An Introduction to the Common Core State Standards

Leah Wood and Alicia Saunders, UNC Charlotte

Undoubtedly, everyone invested in special education, personally or professionally, is affected by the changes in policy that have led to the adoption of the Common Core State Standards (CCSS; http://www.corestandards.org). As a field, we now have a collective agenda: the interpretation and implementation of the CCSS for all students. Again, undoubtedly, the range of emotions and reactions to this charge is wide; we can celebrate the civil significance of holding all students to high academic standards, and we can bemoan the daunting task of how to do this well.

Certainly teaching all students, including students with the most severe disabilities, to not only access but demonstrate progress on skills based on the CCSS requires considerable attention, time, and expertise. These standards are intentionally rigorous, and the scope of content is broad and thorough. We recognize that for many teachers in many states, you are being asked to use a new blueprint for instruction with seemingly very little guidance. We also believe, fully, that you are able to teach the CCSS, and that you are able to teach it well.

Consider the following analogy: Moving to a new home is a tremendous undertaking. Packing and planning to relocate requires teamwork, time, and a great deal of physical and emotional energy. But when you move into your new home, you bring the essential pieces you will need with you. You do not discard everything and rebuild from scratch. Maybe you keep your favorite furniture and those personal items that helped make your house a home. Of course, you’ll need to buy some new items too. This is very similar to adopting the CCSS in your classroom or school. You have experiences that have served your students well. As a field, we have decades of knowledge about evidence-based and research based practices that are best used for teaching our students a variety of skills and content. By no means should the CCSS be in competition with what we know about how to teach. Instead, we now have a set of academic standards that we can use to drive instruction. And we can use the tools we already have. This may not be simple, but it is possible. More importantly, as we become sharper and stronger at teaching grade-aligned content using practices supported by research, the impact we can make on the lives and outcomes of students with disabilities can only increase.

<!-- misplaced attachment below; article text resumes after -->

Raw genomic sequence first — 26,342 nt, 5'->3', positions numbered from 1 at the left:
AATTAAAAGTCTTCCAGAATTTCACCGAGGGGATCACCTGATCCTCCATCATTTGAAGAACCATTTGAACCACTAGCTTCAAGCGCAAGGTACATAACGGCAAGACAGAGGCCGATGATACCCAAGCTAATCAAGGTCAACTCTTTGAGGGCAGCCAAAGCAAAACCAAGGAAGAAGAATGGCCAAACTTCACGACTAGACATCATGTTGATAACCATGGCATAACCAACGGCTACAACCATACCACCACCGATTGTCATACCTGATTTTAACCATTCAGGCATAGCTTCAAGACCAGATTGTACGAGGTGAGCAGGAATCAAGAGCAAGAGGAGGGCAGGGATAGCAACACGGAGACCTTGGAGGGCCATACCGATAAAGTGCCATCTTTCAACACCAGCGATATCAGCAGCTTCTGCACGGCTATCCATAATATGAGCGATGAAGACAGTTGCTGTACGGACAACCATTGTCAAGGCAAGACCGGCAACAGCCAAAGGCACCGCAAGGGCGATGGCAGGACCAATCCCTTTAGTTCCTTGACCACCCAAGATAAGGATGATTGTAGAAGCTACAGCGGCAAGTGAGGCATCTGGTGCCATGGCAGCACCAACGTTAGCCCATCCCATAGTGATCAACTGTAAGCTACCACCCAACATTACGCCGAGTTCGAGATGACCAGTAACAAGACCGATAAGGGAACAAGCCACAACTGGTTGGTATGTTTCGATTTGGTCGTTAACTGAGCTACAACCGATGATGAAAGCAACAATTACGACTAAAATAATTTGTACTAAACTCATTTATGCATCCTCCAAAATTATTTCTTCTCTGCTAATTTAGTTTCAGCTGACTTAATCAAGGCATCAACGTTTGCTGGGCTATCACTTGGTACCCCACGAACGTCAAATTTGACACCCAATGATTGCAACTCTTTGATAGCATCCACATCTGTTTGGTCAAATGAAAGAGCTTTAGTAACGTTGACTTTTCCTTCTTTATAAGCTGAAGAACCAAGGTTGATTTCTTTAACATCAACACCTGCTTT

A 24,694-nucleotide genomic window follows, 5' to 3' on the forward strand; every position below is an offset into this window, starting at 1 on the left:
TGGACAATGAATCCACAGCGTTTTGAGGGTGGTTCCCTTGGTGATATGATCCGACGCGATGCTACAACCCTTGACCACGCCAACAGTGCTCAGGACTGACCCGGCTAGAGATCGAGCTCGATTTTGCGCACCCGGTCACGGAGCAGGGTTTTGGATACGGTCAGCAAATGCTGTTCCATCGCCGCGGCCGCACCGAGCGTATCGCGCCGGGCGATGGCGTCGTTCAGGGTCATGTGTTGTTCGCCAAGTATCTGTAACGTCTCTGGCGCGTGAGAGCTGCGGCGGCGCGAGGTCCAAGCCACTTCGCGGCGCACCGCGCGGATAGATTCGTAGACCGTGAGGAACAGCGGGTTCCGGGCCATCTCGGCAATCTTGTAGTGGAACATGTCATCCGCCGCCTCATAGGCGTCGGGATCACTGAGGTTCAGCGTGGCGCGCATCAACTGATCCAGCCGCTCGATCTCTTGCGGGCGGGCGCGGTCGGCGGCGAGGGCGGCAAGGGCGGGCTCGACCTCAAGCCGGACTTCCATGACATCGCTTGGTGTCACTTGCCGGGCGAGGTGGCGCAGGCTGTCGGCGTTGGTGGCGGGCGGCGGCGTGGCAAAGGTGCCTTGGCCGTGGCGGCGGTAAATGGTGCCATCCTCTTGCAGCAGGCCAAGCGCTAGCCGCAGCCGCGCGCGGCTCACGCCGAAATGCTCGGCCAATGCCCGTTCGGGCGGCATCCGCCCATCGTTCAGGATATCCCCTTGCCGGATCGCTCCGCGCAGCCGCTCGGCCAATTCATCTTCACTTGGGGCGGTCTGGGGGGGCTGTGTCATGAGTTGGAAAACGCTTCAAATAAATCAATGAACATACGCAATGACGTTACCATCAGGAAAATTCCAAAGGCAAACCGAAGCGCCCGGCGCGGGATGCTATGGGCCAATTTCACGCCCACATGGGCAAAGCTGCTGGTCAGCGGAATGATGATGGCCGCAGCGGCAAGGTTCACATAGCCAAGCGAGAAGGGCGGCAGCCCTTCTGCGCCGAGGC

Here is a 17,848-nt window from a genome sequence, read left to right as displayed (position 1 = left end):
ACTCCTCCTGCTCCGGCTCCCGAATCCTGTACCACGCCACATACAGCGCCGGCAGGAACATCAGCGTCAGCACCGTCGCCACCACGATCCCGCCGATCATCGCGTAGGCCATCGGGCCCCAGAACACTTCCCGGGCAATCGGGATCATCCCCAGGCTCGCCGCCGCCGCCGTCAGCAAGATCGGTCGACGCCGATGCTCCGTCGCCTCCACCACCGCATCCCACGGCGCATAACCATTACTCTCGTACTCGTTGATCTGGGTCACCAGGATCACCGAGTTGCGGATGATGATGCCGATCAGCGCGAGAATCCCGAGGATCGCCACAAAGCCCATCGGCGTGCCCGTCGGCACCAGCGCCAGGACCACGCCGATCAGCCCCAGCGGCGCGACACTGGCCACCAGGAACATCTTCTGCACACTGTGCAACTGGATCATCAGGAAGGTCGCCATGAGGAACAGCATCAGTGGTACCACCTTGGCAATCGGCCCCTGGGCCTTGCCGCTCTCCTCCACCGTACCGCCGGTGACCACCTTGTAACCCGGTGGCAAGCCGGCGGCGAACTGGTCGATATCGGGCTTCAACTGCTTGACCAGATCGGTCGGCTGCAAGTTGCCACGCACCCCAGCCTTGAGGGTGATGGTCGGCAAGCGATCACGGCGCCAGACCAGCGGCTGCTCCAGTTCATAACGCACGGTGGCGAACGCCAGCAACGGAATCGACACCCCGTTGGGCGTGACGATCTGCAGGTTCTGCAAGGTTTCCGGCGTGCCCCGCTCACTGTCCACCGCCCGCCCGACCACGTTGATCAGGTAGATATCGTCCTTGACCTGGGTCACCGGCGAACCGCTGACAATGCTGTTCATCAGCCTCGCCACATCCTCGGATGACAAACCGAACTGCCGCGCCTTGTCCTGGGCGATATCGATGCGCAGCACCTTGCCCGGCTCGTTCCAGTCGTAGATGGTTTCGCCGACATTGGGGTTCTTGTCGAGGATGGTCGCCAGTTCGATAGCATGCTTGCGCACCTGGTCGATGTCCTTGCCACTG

This edition of TASH Connections aims to introduce and discuss the CCSS as it relates to students with severe disabilities. We also have included two pieces specific to mathematics and English Language Arts (ELA), in which we have provided specific guidelines and suggestions for using what we know works (e.g., time delay, task analytic instruction) to effectively teach academic standards. Finally, we conclude with a piece that provides context for the development of the CCSS, rationale for teaching the CCSS to people with severe disabilities, and thoughts for moving forward. While the responsibility of teaching the CCSS to all students is ours to own, we are best suited to approach this new direction with the wisdom to use what we know are effective practices, the confidence that we are capable to teach this content, and the satisfaction that we are providing our students with a rich, full, and equitable educational experience.